This is the second in a series of posts on Kingdon and Witte’s excellent book Sex, Marriage, and Family in John Calvin’s Geneva: Vol 1.
In an earlier post I mentioned some general findings from the book Courtship, Engagement and Marriage in Geneva. Now I will work through the different chapters of the book. I find these studies fascinating for two main reasons: it puts the Reformation in context and it forces me to go back to the Scriptures to evaluate why I believe what I believe.
In the first chapter, the authors give an introduction to Roman Catholic theology of marriage and then use Geneva’s Marriage Ordinance of 1546 to show how Geneva changed prevailing theology and practice. This post will briefly look at the Roman Catholic view on marriage prior to the Reformation.
The Marriage Tradition at the Time of the Reformation
Here are some of the key ideas which dominated Roman Catholic marital theology and practice of the time. As we move through the book we will see that some of these ideas carried over into the Reformation, some were modified, and some rejected altogether. Continue reading
Kingdon and Witte’s summary of medieval views on marriage and celibacy. This follows a paragraph where they describe how the Roman Catholics viewed marriage as natural and on some level good. All punctuation, except bold, is theirs.
Many medieval writers, however,-following St. Paul’s teaching in I Corinthians 7-subordinated the duty of propagation to that of celibate contemplation, the natural drive for sexual union to the spiritual drive for beatitude. For, as Peter Lombard put it: “The first institution [of marriage in Paradise] was commanded, the second permitted…to the human race for the purpose of preventing fornication. But this permission, because it does not select better things, is a remedy not a reward; if anyone rejects it, he will deserve judgment of death. An act which is allowed by permission, however, is voluntary, not necessary.” After the fall into sin, marriage remained a duty, but only for those tempted by sexual sin. For those not so tempted, marriage was an inferior option. It was better and more virtuous to pursue the spiritual life of celibacy and contemplation than the temporal life of marriage and family. For marriage was regarded as an institution of the natural sphere, not the supernatural sphere. Though ordained by God and good, it served primarily for the protection of the human community, not for the perfection of the individual. Participation in it merely kept a person free from sin and vice. It did not contribute directly to his or her virtue. The celibate, contemplative life, by contrast, was a calling to the supernatural sphere. Participation in it increased a person’s virtue and aided in the pursuit of beatitude. To this pursuit, Thomas Aquinas put it, “marriage is a very great obstacle, ” for it forces the person to dwell on the carnal and natural rather than the spiritual and supernatural aspects of life. (p. 29-30)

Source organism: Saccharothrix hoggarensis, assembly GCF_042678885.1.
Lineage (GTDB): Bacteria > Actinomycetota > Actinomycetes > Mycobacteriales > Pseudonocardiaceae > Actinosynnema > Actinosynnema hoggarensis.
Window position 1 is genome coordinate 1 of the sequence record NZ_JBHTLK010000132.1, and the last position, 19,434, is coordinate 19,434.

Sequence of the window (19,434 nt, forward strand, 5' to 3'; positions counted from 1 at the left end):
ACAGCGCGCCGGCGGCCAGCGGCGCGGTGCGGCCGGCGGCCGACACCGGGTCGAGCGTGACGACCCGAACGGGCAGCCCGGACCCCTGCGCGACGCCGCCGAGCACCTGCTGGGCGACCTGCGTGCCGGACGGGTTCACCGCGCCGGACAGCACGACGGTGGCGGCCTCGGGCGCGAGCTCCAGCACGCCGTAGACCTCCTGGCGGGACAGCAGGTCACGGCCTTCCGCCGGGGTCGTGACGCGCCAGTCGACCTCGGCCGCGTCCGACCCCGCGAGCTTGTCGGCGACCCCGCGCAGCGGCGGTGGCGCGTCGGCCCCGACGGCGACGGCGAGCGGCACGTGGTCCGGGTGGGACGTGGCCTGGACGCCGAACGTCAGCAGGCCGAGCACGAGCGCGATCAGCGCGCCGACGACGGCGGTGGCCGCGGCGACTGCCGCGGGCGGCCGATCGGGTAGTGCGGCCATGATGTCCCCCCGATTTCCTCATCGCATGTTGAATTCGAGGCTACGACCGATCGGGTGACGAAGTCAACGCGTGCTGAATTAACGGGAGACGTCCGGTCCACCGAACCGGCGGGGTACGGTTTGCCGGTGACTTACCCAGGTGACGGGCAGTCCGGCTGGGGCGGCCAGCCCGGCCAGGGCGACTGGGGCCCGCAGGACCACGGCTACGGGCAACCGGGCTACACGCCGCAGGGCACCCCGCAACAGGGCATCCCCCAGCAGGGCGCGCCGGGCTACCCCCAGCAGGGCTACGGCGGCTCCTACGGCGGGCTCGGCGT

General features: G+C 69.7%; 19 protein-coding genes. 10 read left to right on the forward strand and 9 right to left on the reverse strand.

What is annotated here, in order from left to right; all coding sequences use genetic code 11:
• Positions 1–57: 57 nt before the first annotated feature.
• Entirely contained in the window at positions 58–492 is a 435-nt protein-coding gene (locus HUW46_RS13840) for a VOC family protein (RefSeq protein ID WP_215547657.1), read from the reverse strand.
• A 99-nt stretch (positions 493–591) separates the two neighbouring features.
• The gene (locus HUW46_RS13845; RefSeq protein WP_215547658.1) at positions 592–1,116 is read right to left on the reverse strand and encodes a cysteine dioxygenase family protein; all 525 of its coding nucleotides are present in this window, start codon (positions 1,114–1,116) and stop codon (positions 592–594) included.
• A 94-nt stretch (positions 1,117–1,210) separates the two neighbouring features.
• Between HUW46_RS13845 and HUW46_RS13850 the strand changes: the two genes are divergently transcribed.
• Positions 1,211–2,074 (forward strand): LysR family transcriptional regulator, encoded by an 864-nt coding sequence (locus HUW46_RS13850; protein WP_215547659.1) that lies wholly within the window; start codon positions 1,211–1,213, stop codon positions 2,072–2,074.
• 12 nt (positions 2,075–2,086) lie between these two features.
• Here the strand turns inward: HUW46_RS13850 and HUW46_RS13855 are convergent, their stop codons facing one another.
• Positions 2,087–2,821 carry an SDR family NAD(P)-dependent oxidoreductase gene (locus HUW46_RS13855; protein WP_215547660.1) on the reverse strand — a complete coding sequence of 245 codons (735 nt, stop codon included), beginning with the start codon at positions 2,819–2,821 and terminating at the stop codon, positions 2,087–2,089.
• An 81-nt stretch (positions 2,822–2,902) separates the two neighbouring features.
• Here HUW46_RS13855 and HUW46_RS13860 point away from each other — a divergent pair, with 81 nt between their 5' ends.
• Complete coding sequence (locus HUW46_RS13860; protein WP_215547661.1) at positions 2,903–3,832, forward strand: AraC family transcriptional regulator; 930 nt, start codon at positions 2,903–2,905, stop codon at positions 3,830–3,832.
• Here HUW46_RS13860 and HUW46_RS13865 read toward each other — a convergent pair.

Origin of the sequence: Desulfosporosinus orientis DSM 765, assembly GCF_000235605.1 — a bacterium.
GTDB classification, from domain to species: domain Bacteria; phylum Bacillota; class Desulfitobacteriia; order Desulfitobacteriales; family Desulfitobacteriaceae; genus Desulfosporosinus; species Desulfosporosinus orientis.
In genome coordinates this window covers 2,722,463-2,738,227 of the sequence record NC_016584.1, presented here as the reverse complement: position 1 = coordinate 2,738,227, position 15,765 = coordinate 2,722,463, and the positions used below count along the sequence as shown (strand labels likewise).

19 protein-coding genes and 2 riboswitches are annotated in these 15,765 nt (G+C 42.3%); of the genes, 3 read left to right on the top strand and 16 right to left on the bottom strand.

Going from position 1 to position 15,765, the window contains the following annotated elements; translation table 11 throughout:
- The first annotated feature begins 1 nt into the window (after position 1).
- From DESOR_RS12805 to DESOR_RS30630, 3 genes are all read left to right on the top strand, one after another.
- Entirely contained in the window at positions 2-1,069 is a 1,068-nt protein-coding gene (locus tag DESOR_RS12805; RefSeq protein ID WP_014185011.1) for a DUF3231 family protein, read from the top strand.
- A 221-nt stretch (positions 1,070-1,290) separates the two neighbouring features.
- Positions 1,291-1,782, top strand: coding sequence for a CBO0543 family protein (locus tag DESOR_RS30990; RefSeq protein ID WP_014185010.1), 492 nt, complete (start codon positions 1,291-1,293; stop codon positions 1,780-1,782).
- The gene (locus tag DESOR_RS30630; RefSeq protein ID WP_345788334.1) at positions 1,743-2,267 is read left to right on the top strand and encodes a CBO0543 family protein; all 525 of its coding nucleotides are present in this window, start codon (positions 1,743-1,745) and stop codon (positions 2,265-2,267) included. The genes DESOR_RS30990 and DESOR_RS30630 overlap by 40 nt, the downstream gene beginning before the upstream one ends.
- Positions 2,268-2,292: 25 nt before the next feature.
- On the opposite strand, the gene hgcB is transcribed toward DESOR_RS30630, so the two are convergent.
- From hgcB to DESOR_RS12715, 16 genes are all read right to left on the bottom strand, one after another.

Marriage was seen as settling for something less than the best. This view would have been reinforced by the celibate priesthood.